SEATTLE — The Raiders’ growing resiliency, which has resulted in two straight walkoff overtime wins, was personified Sunday by tight end Foster Moreau.
Thrust into the starting role because of the long injury absence of Darren Waller, Moreau was a part of two polar opposite plays that left him dealing with a wide range of emotions during the Raiders’ 40-34 overtime victory over the Seahawks at Lumen Field.
The first was when he dropped an on-target throw by quarterback Derek Carr to end a promising drive late in the third quarter.
Moreau isn’t one to sugarcoat things. He knows how damaging the drop was, so he wasn’t about to pretend otherwise.
“I obviously gotta go on the damn Jugs machine,” he said.
But Moreau made sure not to let that drop define him. Late in the fourth quarter, he ran a slick route to the back corner of the end zone on third and goal and caught the game-tying touchdown pass from Carr.
Just like that, he had redeemed himself.
“There’s a lesson in adversity,” Moreau said.
Part of that is understanding that the bigger role he’s assumed in Waller’s absence means more opportunity to do good. But with that comes the inevitable reality that there will be mistakes, too.
“This has been a process for me, how to handle plays like that,” Moreau said. “Oftentimes I play off of Darren, and there’s not much adversity when doing that. I’ll come in, block my butt off, and do that. So just continuing to try to learn how to be the best player I can with the ball in my hands. And making opportunities when (Carr) gives me the chance.”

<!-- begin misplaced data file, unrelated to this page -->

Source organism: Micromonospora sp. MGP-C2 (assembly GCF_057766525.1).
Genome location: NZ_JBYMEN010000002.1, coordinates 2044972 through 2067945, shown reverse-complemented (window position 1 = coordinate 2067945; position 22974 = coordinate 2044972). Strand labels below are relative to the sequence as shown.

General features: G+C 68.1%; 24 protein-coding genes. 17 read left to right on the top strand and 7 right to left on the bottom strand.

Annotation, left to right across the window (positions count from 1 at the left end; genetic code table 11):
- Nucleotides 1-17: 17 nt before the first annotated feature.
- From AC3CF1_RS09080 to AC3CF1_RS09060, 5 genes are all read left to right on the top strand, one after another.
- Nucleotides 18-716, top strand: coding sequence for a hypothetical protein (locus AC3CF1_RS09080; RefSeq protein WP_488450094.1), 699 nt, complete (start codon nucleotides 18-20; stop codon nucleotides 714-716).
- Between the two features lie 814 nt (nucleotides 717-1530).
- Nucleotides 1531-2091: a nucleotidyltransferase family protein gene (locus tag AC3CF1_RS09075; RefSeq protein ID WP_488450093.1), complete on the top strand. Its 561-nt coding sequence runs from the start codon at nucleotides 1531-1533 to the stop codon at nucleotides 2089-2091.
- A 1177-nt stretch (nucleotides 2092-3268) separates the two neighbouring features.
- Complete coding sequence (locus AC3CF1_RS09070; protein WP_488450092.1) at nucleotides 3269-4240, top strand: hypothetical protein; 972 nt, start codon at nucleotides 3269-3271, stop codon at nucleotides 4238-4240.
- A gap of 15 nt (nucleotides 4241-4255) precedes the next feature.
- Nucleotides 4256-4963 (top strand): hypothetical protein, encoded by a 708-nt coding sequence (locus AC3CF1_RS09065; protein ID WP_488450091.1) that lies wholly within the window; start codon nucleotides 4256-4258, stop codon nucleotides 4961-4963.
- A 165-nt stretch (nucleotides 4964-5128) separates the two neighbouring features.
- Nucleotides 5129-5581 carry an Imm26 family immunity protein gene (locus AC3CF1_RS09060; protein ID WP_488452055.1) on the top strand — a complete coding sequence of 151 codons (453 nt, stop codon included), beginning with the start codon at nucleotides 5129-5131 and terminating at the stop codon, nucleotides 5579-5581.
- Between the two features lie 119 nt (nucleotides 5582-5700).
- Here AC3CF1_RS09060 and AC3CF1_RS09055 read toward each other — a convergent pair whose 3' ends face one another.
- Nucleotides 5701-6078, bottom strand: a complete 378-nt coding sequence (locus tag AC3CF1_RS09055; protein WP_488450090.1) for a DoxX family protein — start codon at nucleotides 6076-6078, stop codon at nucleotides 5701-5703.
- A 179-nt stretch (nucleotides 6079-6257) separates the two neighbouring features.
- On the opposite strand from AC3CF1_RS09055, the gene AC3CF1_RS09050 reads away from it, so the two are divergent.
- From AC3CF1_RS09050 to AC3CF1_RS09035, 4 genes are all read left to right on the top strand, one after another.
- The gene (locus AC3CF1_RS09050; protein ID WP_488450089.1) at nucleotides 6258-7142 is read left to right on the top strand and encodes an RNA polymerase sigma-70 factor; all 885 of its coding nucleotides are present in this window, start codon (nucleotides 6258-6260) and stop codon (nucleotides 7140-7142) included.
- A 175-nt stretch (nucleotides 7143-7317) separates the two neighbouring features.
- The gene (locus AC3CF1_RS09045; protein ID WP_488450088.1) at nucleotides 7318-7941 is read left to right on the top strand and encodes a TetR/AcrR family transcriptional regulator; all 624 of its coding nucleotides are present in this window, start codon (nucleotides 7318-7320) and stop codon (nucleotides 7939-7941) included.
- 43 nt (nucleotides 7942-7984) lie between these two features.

Big day for Abdullah
Raiders backup running back Ameer Abdullah and Carr seem to be watching a lot of the World Cup. How else do you explain their touchdown play in which they improvised on a completion by perfectly playing off each other.
“Soccer is a free-flowing sport,” said Carr, explaining how he and Abdullah used their eyes and feel for the situation to break away from the original intent of the play for an 18-yard touchdown to tie the game 7-7.
“We caught the safety being a little too nosy,” Abdullah said. “Good timing.”
On the third-down play, Abdullah lined up in the backfield to the right of Carr, then curved to the right and looked back at Carr about a yard off the line of scrimmage. Carr looked straight at Abdullah, but rather than immediately throw the ball to him, he waited for safety Quandre Diggs to jump the route.
Abdullah, understanding what Carr was thinking, immediately wheeled his route upfield, running past the surprised Diggs in the process. Carr held the ball one extra second, then lofted it to Abdullah for an easy touchdown.
“That was all Ameer being able to think what I was thinking,” Carr said. “So it was not planned that way.”
Abdullah had three catches for 39 yards and three kickoff returns for 73 yards, including a 33-yard return.
Raiders enjoy atmosphere
The last time Carr played in Seattle in a regular-season game was his rookie season in 2014. His return reiterated his respect for the atmosphere.
“That was loud,” he said.
Maxx Crosby agreed.
“It was incredible; one of the best atmospheres in the league,” he said.
That said, Carr felt the presence of Raiders fans.
“It was pretty impressive to hear how many of our fans were here,” he said. “We had a whole bunch of Raiders fans behind our bench, and after bad plays, they were like, ‘You guys are good, we’re gonna win the game.’ Anytime you’re in a hostile place and you hear those types of things, it always means something.”